Tinting strength refers to how much a color is altered with the addition of another color. Tinting strength is influenced by the quality and amount of the pigment used in the paint and how fine the pigment has been ground.
The higher the tinting strength of a color, the more resistant it will be to a change in color with the addition of another color. Paints with finely ground and high quality pigment have a high tinting strength.
Oiling out is a technique used in oil painting when the oil sinks into the lower layers of a painting, leaving the top layers lacking vitality.
Oil may sink into the lower layers for a number of reasons:
- The lower layers may be too absorbent
- To much solvent has been used
- Not enough solvent has been used
Often sinking occurs in patches, rather than over the whole painting due to varied drying times of the paints used (some colors dry faster than others).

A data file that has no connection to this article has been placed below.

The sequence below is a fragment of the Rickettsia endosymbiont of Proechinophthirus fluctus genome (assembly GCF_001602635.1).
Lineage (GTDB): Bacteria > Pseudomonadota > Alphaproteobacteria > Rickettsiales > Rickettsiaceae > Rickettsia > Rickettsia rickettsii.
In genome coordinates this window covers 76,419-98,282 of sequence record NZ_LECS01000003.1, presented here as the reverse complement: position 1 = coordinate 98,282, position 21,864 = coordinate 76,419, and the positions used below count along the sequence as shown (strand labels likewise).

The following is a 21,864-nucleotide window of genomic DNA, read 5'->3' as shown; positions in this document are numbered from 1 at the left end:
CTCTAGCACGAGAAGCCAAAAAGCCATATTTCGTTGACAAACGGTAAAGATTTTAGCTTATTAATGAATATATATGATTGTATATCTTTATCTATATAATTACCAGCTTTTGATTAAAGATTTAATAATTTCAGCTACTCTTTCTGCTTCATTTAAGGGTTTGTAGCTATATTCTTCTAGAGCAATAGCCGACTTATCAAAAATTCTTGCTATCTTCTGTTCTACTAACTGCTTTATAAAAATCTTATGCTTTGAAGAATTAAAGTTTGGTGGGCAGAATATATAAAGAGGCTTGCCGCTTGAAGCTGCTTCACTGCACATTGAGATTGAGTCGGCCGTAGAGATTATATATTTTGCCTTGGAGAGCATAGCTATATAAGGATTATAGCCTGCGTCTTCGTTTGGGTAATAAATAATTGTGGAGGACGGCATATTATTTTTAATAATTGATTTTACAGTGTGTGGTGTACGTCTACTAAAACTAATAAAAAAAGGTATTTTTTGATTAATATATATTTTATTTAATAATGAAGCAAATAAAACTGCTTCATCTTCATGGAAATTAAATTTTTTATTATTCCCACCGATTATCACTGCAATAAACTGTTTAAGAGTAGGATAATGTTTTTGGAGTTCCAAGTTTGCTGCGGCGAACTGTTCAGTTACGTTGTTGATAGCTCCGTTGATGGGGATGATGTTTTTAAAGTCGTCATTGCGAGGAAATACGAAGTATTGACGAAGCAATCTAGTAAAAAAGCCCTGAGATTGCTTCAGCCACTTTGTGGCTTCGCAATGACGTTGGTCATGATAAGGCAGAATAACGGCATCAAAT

Oiling out is a not a technique which beginners should be worried about. It is more of an advanced technique and is not a necessary part of learning how to paint. It is however a useful technique once one becomes more advanced with oils.
In practice, oiling out would involve dabbing a very thin about of artists' quality oil medium over the areas of the painting which have sunk in, using a fine cloth. This should only be done once the painting is dry to touch, as you do not want any mixing of the colors.